NORRISTOWN >> It’s been nearly four years since a magic dragon floated up the Schuylkill River to cast a spell in a land that was far from Honnah Lee.
Squalid and far removed from its glory days as an outdoor destination, Norristown’s Riverfront Park, perched beside the Schuylkill River at the foot of Haws Avenue, was gradually transformed by the grand 41-foot Chinese serpent that arrived in search of a new home, transporting the Dragon Boat Club and the club’s leader, Robin Parker.
“I heard all this bad stuff about the park,” Parker said in the spring of 2013. “Perception is everything, so we’ve been working hard to change the image of the park. We’re making strides little by little.”
Those strides included yanking out weeds, power-washing surfaces, engaging volunteer security surveillance from nearby residents — who were affectionately dubbed “rangers” — and engineering the creation of a vibrant dragon mural on the side of the club’s boathouse.
Now known as the Dragon Boat Club of Norristown, the group is still a vital part of Riverfront Part’s ongoing revival, but Parker and her crew can’t do it all, noted Norristown native and author Elena Santangelo, who is passionate about sharing her enthusiasm for the park she’s known for many years.
“The Dragon Boat Club has been taking care of Riverfront Park, but there’s no reason they should be doing it all themselves. Norristown residents need to get involved to take back the park,” Santangelo said. “It’s just a matter of getting people back down there again. It used to be a very active park when I was young. I would go down there with friends from the west end all the time.”
On Tuesday, Santangelo rallied a small group of volunteers to come out and gather around a corner table at Alfredo’s Restaurant on West Main Street to bat around ideas for fueling up the park’s renaissance.
In the works are nature programs and bird walks to be presented by the John James Audubon Society, and Santangelo would like to bring in a kayak rental service.
Before any of that transpires, it would be nice if the park had a welcome sign, she said.
“There is no sign on the trail to even let you know there is a park there. We’d like to have a sign letting people know you can go down these steps and there’s a park, or if you drive around on Haws Avenue or on your bike from the trail you can get to the park.”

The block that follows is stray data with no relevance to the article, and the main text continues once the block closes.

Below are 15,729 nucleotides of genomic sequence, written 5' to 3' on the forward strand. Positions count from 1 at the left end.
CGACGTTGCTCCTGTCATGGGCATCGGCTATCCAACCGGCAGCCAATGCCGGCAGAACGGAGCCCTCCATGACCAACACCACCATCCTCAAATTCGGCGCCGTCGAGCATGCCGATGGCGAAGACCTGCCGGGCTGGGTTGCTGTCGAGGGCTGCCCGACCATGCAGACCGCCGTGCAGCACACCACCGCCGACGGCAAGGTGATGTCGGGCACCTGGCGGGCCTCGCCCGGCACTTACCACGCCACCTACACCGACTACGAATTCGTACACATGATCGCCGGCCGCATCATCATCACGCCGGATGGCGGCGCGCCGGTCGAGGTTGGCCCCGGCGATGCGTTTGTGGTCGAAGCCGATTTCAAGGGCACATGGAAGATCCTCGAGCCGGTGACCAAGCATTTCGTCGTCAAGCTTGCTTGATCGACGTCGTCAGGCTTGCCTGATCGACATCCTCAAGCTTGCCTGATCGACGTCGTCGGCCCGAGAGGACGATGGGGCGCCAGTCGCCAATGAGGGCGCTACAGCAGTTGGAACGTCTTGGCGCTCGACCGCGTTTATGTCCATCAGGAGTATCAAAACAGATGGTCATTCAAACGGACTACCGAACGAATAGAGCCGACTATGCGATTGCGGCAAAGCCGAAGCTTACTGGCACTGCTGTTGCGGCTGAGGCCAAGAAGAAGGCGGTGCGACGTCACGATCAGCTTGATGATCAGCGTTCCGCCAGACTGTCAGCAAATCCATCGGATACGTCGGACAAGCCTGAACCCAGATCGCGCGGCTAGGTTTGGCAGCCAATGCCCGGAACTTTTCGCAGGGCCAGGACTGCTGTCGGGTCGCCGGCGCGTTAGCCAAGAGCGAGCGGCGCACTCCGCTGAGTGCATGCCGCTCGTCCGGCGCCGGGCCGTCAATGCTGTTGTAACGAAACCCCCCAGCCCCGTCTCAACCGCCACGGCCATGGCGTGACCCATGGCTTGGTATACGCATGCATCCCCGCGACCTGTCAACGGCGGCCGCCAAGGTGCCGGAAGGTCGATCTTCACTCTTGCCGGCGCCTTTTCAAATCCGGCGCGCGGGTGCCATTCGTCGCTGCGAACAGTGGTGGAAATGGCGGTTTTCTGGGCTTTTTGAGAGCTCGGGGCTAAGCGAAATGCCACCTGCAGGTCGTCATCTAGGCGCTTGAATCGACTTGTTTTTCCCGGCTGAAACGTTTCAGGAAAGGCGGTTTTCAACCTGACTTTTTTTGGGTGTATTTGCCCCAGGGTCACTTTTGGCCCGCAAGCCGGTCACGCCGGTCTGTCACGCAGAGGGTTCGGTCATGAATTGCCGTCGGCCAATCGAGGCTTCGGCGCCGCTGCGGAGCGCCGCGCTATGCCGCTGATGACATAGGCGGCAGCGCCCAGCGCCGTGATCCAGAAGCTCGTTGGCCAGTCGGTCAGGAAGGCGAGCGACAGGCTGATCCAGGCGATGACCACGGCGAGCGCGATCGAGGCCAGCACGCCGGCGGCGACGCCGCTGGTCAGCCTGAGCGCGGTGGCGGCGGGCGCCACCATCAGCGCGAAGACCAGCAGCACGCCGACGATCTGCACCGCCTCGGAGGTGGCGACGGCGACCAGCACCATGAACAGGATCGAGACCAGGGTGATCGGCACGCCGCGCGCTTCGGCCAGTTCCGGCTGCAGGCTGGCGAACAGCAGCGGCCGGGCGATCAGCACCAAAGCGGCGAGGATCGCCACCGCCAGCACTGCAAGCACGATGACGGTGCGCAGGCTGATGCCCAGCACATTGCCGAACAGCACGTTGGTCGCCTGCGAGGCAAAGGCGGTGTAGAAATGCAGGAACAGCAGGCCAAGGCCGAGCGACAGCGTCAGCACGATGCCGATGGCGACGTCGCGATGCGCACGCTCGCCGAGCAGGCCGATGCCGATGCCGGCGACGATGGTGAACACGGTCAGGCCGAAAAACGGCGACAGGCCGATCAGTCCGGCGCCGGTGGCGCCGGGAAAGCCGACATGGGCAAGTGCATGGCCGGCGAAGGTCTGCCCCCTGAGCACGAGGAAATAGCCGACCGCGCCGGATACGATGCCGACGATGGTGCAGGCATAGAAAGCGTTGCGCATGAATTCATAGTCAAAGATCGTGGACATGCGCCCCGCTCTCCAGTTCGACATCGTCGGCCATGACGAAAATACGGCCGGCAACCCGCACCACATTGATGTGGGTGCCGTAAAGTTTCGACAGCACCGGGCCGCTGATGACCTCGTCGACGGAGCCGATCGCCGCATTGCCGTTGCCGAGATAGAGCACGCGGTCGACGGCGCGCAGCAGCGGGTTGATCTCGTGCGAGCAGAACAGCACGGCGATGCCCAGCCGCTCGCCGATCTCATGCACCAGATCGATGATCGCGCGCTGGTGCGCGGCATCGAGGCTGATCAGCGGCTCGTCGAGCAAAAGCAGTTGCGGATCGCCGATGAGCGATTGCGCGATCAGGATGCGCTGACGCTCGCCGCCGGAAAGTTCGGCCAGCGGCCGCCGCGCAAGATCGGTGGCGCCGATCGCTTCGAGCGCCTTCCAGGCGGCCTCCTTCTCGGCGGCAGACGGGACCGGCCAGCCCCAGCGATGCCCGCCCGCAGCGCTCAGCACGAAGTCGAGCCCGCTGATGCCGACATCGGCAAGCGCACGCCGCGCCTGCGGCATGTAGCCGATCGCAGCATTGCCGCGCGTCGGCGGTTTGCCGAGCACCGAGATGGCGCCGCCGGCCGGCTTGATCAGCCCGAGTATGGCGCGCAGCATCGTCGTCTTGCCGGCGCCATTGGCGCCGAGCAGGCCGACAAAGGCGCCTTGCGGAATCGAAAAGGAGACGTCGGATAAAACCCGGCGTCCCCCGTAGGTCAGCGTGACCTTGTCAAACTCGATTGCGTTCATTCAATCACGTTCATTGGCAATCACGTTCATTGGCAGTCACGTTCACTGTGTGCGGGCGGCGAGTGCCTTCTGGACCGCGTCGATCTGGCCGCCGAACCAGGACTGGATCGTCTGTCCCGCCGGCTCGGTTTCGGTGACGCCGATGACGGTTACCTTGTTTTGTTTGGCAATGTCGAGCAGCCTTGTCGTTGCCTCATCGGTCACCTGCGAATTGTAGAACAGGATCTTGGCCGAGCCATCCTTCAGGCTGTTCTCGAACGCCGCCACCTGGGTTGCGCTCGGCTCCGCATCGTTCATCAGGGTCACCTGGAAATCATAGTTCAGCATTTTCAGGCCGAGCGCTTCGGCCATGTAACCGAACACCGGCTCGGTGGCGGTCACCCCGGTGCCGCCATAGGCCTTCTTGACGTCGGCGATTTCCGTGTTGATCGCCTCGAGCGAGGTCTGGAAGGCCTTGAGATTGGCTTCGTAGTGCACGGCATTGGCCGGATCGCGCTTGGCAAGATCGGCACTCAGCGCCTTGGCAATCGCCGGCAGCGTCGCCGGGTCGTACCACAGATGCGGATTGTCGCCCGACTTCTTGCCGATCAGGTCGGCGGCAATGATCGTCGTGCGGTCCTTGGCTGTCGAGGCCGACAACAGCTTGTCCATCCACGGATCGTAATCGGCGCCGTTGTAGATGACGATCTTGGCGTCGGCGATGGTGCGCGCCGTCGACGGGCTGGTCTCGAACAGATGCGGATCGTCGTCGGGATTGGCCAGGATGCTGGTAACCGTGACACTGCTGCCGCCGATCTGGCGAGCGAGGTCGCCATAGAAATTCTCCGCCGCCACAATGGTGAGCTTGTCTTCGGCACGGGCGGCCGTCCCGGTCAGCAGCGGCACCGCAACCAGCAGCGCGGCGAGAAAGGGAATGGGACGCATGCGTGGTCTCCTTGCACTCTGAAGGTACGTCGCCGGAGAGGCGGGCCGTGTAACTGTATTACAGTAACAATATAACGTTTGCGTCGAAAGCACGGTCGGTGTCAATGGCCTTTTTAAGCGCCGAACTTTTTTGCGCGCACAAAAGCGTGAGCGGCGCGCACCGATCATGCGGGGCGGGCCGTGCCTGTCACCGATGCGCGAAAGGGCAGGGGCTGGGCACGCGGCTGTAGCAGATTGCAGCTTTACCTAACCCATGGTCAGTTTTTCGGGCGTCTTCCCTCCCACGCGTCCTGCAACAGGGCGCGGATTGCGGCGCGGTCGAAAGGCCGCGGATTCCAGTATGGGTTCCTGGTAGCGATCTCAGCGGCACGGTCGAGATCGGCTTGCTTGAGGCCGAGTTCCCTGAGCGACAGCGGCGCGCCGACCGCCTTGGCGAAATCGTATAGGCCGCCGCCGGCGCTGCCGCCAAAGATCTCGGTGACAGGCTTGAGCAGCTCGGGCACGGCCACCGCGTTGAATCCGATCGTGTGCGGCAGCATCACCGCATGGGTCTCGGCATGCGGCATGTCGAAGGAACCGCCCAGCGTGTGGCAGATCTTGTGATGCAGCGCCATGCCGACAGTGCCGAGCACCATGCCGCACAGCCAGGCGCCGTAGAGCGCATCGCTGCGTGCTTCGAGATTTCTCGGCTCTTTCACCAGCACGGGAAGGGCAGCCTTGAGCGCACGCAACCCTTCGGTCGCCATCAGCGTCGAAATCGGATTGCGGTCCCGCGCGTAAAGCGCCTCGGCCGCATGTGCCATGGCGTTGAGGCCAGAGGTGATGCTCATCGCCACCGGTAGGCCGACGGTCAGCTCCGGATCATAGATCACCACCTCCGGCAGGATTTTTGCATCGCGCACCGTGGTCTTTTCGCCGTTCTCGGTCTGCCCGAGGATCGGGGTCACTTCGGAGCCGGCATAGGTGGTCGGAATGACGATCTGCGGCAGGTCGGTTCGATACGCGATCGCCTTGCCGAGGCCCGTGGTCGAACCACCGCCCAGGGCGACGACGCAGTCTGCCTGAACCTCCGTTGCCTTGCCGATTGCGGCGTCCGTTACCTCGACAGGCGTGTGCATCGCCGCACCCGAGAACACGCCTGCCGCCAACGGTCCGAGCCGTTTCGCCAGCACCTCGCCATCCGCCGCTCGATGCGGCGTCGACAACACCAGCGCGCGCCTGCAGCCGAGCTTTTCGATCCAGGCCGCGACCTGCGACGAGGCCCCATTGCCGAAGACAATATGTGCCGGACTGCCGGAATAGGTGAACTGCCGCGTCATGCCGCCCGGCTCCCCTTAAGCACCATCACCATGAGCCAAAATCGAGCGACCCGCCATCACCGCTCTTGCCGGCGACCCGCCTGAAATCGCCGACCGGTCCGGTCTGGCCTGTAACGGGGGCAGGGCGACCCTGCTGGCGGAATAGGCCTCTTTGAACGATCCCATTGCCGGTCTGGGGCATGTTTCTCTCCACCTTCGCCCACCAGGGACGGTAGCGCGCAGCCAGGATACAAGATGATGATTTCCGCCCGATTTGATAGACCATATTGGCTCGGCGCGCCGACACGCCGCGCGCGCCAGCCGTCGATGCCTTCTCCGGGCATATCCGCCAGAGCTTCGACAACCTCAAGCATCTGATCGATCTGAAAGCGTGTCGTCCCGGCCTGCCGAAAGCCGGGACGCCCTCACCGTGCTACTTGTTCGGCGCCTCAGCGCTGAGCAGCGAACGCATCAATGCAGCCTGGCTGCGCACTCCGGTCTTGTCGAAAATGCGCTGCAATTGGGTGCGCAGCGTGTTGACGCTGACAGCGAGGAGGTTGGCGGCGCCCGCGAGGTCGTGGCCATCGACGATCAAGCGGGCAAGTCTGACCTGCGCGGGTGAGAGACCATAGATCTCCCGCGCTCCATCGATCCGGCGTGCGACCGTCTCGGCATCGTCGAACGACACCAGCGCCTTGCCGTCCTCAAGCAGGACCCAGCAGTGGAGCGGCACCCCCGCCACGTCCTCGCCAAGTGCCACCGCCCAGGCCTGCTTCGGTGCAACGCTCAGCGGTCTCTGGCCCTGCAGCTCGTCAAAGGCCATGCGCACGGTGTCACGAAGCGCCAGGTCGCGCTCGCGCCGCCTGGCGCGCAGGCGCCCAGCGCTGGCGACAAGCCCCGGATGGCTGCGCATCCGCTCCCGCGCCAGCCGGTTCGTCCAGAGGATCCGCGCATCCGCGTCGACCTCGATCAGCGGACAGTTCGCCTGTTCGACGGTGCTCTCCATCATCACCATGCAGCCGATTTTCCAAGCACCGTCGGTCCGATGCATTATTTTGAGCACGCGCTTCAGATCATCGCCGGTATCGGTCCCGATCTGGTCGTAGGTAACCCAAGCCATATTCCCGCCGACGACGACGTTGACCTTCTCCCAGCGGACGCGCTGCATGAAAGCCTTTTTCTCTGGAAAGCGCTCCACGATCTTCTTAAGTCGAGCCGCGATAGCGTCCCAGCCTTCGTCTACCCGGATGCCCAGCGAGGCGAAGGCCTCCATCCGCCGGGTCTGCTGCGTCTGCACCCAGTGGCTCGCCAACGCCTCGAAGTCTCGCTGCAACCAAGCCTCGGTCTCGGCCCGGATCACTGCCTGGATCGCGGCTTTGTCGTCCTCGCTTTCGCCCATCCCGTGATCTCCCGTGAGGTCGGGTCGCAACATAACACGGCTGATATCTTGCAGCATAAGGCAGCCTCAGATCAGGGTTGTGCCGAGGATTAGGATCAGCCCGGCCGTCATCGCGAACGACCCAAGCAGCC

Kimberly Stever of the Schuylkill River Town Program, which strives to “provide a link between communities and the river,” was part of the small group that included Shae Ash of the Norristown Project and Riverfront Park volunteer Carla Kempert.
“I’m so delighted that the residents and Elena are taking on this initiative,” Stever said. “The Schuylkill River program has been working with the residents of Norristown for about the past three years, but it’s really the local residents that make the difference in the program. Our goal is to attract more people to use the river and the Schuylkill River Trail in the hope of building stewardship so people can begin to really take care of it.”
Few have been more instrumental than Parker and Santangelo in bringing people down to the river, Stever allowed.
“And Shae has been great in helping with the cleanups and in making the park a wonderful destination for people.”
It’s Santangelo’s hope that Norristown folks will again realize that there’s no better place than Riverfront Park to bring a blanket and a basket in the summertime.
“There’s places to park and places to have a nice picnic. Some people are a little scared of the park and have a wrong opinion of the park,” she added, “and there’s no reason for that anymore. The Dragon Boat Club really cleaned up all the graffiti and made the park look nice again.”
As more and more kid-friendly activities are offered at the park, Santangelo is confident that families will find their way down to the river this year.
“If summers keep heating up the way they are, you’re going to want to go out looking for a breeze somewhere.”
To find out more about volunteering, e-mail Elena Santangelo at email@example.com.